One would think I could fit the last 4 boxes of mystery into one post, but there are too many beautiful images, so I'm splitting this into 2 parts. Unfortunately, I've already used the juicy words "antepenultimate" and "penultimate" otherwise I'd apply at least the latter here. So the next post, the 23rd, is really, really the final.
If you are stumbling across this blog for the first time and wondering what the hell is happening, I'll re-route you to the Inheritance Project page, where you can read more and find links to peruse the contents of the other 21 boxes of mystery sent from contributors all over the world, complete with narratives, histories and lots of question marks about the many, many makers unknown.
I offered to be the final inheritor (or the sin-eater, as one woman called me, except -- while dark and interesting -- I don't really want to be one of those). I offered to hear the stories, many of them very sad, but others full of vibrant, creative lives well lived. I offered to take on the burden of generations of handwork too precious to use and too guilt-laced to throw away. And when people responded, I gave my time in return -- I crocheted teeny tiny doilies, I hand-wrote letters of thanks, and laundered and documented and showcased these domestic linens here for a year and a half.
And now that part of the project is ending.
From these raw materials -- discarded, rescued, contributed -- I'm building a body of work that celebrates the uncelebrated, values the valueless, re-uses the useless. I'm exploring the mythology of unknown makers through collective memory and the recurring narrative themes of loss, ideals of beauty -- real, imagined or unrealized -- and power of womanhood.
I've received one small grant that allows me to work on this project and am applying for another. My exhibition proposal has been accepted by two museums. I just signed a 12 page contract with the first one.
Shit just got real.
And believe me when I say this work would not exist without the work of other women. Not a moment passes when I don't remember this fact, and I am immensely grateful.
Below are the contents of the 22nd boxes of mystery.
Long distance neighbor.
If you've never been to Alaska, please understand that it is enormous. Anchorage is the largest city, with nearly half the population of the state living in it, so when folks come into town, they plan their trip, spend the night, see people, and get a lot done. Linda Robinson lives 4 hours away from me in Homer (one of my favorite places in Alaska aside from Prince William Sound), so dropping off linens at my home and meeting me in person happened to be on her Anchorage to-do list. Some of these items were made by her grandmother, Cora May Torrey, who died in the mid 1970's, others have been acquired elsewhere and are of unknown provenance.
Many thanks, Linda, for the pit stop. I loved meeting you in person even though it was a super quick visit. When I'm in Homer next, I know we'll spend more time together. I'll make sure it's on my to-do list. I appreciate your effort to bring me these beautiful items.
Boxes inside a box.
My deep gratitude to the very creative Lara Ferguson, who sent items to me from California and took an incredible amount of time attaching descriptions and personal responses. She sent the cigar boxes to "keep treasures in," which is so sweet since I have some of my Grandpa Wayne's mid-century cigar boxes, too. Some of her thoughts are as follows:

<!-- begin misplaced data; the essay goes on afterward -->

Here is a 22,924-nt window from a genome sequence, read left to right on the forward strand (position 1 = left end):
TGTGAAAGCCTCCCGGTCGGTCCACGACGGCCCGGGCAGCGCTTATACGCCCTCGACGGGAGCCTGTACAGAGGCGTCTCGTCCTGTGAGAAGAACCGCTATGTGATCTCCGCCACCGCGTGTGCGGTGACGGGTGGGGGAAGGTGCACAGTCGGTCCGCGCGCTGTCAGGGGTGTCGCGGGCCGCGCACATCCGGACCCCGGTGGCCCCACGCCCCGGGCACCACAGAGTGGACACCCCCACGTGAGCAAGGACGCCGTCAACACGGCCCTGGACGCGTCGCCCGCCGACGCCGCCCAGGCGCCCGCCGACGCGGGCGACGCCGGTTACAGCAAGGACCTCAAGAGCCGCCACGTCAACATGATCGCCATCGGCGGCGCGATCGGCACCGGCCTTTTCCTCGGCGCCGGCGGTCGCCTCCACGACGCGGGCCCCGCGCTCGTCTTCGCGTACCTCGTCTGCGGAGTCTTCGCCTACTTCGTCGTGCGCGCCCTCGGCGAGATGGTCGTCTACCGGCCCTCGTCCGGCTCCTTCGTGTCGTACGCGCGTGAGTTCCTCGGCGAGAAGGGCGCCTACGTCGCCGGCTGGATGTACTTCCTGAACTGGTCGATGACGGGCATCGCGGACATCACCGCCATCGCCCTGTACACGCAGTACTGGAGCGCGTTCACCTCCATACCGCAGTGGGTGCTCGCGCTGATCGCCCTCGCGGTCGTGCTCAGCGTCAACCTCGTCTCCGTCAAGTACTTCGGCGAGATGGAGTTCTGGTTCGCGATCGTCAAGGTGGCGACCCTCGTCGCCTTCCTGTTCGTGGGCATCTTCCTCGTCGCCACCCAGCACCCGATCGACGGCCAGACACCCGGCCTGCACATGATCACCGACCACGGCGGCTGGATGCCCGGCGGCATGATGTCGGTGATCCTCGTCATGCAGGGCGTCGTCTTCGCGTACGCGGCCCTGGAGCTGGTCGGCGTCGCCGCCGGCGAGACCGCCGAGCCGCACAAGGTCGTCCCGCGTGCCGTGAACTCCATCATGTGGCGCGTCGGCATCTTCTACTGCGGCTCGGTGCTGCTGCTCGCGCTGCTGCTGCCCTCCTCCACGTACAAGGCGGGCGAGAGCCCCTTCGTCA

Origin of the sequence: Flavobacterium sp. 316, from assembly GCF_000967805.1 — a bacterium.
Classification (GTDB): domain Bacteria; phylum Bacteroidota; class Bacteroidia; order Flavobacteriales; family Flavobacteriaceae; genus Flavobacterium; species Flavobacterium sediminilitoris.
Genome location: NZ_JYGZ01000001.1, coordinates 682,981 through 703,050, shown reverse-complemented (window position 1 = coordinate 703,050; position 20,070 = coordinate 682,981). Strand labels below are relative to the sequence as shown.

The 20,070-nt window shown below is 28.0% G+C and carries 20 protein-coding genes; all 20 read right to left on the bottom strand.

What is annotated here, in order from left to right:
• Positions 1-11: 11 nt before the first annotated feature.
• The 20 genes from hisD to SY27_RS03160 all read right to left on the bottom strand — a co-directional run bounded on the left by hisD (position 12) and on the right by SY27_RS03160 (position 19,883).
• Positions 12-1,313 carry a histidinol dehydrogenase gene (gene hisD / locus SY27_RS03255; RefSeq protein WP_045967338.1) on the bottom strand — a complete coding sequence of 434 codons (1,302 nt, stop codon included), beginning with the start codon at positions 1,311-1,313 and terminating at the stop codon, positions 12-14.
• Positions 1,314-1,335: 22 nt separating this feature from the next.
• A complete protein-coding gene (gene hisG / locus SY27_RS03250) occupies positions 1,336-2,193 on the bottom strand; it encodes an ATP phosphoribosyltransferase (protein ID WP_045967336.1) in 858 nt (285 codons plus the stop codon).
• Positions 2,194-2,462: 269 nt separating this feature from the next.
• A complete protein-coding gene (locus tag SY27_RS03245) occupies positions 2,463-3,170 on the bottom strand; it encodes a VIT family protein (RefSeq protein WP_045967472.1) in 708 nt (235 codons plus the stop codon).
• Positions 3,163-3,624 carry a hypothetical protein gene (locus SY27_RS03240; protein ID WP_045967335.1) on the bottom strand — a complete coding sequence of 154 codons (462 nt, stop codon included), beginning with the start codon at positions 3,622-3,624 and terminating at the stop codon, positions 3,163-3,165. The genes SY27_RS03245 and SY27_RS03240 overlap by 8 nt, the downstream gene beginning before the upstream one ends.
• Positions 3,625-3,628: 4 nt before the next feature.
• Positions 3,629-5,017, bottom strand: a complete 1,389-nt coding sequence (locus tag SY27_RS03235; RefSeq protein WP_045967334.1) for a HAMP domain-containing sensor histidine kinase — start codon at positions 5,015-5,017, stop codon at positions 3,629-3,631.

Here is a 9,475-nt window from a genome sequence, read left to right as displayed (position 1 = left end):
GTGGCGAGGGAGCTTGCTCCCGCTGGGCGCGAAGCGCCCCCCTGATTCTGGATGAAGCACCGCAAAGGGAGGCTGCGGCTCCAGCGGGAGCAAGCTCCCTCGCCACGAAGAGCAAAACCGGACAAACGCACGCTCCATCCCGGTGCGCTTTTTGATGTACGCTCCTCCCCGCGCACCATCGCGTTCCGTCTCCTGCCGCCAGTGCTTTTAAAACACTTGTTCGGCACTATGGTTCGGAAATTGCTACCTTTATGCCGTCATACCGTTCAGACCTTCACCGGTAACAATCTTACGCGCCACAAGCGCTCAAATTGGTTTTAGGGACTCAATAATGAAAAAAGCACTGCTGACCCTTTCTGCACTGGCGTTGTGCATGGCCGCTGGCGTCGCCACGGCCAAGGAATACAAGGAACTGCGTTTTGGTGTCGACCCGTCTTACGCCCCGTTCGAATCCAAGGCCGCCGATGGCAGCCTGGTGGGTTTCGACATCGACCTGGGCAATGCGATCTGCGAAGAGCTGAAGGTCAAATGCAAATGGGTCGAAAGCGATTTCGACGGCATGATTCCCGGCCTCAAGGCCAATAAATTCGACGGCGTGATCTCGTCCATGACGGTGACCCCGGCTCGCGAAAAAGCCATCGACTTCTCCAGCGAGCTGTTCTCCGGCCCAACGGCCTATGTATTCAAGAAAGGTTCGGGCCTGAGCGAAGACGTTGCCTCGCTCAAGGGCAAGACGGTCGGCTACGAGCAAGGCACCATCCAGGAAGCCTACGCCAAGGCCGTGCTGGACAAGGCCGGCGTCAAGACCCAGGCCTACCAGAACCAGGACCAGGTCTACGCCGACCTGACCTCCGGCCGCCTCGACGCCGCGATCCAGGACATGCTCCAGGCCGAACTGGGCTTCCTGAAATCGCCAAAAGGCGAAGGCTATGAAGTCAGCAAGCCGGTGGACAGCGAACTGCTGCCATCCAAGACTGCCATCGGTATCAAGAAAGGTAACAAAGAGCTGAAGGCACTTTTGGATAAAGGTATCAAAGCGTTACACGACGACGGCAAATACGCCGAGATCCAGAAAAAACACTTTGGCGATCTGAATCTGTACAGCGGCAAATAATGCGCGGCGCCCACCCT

"It seems like you can tell the age of the piece by the size of the thread: the skinnier, the older. I've crocheted a vintage pattern with #30 thread -- how did they have enough light for that kind of work?"
"Lace, tatting, beading ... they don't seem to be from the same maker ... but they all came in the same box."
Lara made a number of the items she sent and shared her creative process.
"I was working through pattern books and practicing stitches and technique. Using ecru thread made me feel like I was crocheting antiques."
"I crocheted a rainbow version of the mandala that is hooped and hung in my bathroom, for my 2-minute tooth brushing meditation."
Hang on. I clearly need a tooth brushing meditation.
"I hope the things I've included inspire you in some way, even if they don't make it into your pieces. I feel like I got a deeper understanding of your work going through this exercise..."
I love that last statement. When was the last time I immersed myself in thinking about another artist's work? It's been a long while and this was a good reminder to get out of my head and do that more.
Thank you Lara for sending these things and telling me all their stories.
* * *
The next post features the last boxes of mystery, for real, and before contacting me with contribution queries, please know I'm unable to accept further items. Seriously. The gathering phase has been wonderful, but overwhelming and I'm ready to be fully immersed in the making. These blog photos are lovely and organized, but I don't launder or sort items until after I've blogged about them (along with a million other rules I've manifested to maintain control), so it gets a little hectic for my Virgo mind.
What I'm saying here is don't be fooled by blogs and the supposed lives of others. This is the cutting table I get to tidy up now. Yup, I'm all full up with the doilies.
The exhibition, Inheritance: makers. memory. myth., is scheduled for May 4 - Sept. 16, 2018 at the Anchorage Museum at Rasmuson Center, then will immediately travel to the Alaska State Museum in Juneau for November. Some of you have already contacted me to say you're coming to Alaska for the summer of 2018.
I'm actively seeking other venues and would love your ideas. Maybe you won't have to travel so far if this can come to you.
Artist in Anchorage, Alaska, sometimes blogging about the collision of history, family & art, with the understanding that none exists without the other.